Veterans tell their stories in "Portraits of Service" book
By Meghana Keshavan
(Reuters) - Despite their public displays of support on Veterans Day, most Americans cannot truly appreciate the sacrifices made by the millions of people who have served in the military during war, a former U.S. Marine Corps veteran says.
To help educate the public, John Ciecko Jr. and about 70 other veterans from the United States and Europe told their stories in a new book, "Portraits of Service: Looking into the Faces of Veterans," which was released on Sunday.
The short stories reflect the experiences of veterans, and a few still in the service, from World War Two to the conflict in Afghanistan.
Unless someone has experienced war, Ciecko says, it is difficult to comprehend the horror, as well as the camaraderie, and the after-effects of war like post traumatic stress.
"It's hard when you start thinking that most people (in the United States) just think it's just a holiday," said Ciecko, a retired 69-year-old who lives in Warren, Michigan. "They don't really give a damn about veterans."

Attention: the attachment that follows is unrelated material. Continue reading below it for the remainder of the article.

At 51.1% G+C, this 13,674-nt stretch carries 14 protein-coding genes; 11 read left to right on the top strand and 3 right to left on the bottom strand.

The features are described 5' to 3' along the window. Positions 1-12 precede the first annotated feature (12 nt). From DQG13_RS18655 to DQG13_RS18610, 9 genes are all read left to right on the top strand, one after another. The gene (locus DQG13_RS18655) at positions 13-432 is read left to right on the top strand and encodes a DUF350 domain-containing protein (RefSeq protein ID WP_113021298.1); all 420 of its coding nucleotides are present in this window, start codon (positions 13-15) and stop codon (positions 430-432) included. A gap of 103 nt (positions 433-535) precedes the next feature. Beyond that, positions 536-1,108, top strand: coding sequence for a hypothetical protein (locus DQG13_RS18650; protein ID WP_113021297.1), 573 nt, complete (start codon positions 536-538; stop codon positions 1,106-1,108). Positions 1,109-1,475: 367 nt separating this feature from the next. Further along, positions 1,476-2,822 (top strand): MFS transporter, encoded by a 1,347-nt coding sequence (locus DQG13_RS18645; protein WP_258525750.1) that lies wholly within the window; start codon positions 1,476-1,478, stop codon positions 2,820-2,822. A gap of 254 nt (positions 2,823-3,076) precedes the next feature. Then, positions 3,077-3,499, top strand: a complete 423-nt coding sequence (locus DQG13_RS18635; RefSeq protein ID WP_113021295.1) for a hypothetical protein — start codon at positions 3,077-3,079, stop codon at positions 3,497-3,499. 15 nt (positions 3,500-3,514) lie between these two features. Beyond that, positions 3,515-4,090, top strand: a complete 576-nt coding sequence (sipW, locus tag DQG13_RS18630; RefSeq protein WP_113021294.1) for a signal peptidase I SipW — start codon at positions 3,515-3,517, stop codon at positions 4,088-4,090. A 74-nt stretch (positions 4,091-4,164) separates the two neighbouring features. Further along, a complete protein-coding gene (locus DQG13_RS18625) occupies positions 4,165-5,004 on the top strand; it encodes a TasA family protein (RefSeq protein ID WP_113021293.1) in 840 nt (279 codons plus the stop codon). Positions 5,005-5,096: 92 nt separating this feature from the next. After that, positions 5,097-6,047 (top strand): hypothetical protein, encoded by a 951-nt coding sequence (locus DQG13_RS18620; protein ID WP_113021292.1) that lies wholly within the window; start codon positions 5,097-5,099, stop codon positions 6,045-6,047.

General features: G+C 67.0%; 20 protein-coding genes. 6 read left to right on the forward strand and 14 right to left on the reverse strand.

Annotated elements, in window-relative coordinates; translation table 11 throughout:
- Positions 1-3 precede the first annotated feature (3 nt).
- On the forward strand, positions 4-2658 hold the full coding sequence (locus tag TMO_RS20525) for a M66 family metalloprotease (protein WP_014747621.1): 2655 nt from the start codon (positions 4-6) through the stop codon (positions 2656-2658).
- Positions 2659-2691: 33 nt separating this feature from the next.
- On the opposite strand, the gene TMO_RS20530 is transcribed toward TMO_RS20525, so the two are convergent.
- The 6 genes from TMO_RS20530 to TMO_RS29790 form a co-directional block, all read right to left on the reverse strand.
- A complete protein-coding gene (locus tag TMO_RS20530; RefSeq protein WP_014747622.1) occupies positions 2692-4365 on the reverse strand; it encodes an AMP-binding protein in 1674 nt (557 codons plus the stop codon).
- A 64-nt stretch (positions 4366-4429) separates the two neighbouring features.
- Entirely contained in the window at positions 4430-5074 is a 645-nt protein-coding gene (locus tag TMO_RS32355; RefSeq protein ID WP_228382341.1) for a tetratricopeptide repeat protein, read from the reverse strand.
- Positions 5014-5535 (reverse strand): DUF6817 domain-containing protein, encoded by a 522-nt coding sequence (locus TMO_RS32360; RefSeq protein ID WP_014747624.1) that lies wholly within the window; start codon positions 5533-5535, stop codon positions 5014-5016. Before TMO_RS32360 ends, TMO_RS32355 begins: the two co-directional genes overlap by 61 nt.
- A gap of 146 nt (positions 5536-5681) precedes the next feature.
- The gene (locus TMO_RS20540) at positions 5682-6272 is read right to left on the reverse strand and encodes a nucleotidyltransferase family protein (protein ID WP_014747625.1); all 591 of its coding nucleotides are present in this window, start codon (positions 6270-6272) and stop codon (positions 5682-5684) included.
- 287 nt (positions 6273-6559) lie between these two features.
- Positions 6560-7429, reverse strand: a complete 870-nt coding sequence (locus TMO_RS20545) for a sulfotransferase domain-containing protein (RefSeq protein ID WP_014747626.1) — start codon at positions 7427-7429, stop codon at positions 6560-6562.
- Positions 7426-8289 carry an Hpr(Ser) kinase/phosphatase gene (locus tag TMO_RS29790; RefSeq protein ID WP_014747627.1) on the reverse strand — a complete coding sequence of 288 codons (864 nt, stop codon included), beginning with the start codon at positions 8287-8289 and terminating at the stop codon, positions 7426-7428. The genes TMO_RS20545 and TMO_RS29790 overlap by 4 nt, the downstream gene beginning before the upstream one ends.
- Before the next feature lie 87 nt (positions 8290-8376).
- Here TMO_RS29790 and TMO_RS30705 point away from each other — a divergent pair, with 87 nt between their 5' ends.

The book's co-authors, Robert H. Miller and Andrew Wakeford, interviewed and photographed more than 400 veterans from the United States and Europe. More stories from those interviews will be in a second volume planned for next year.
"Every one of these vets has given time in their lives away, and received huge amounts of trauma," said Miller. "We want people to really understand that vets do sacrifice a ton for us to remain free."
Ciecko and active U.S. Army officer Jas Booth use their stories to inform people and to call for better benefits for U.S. veterans. Continued...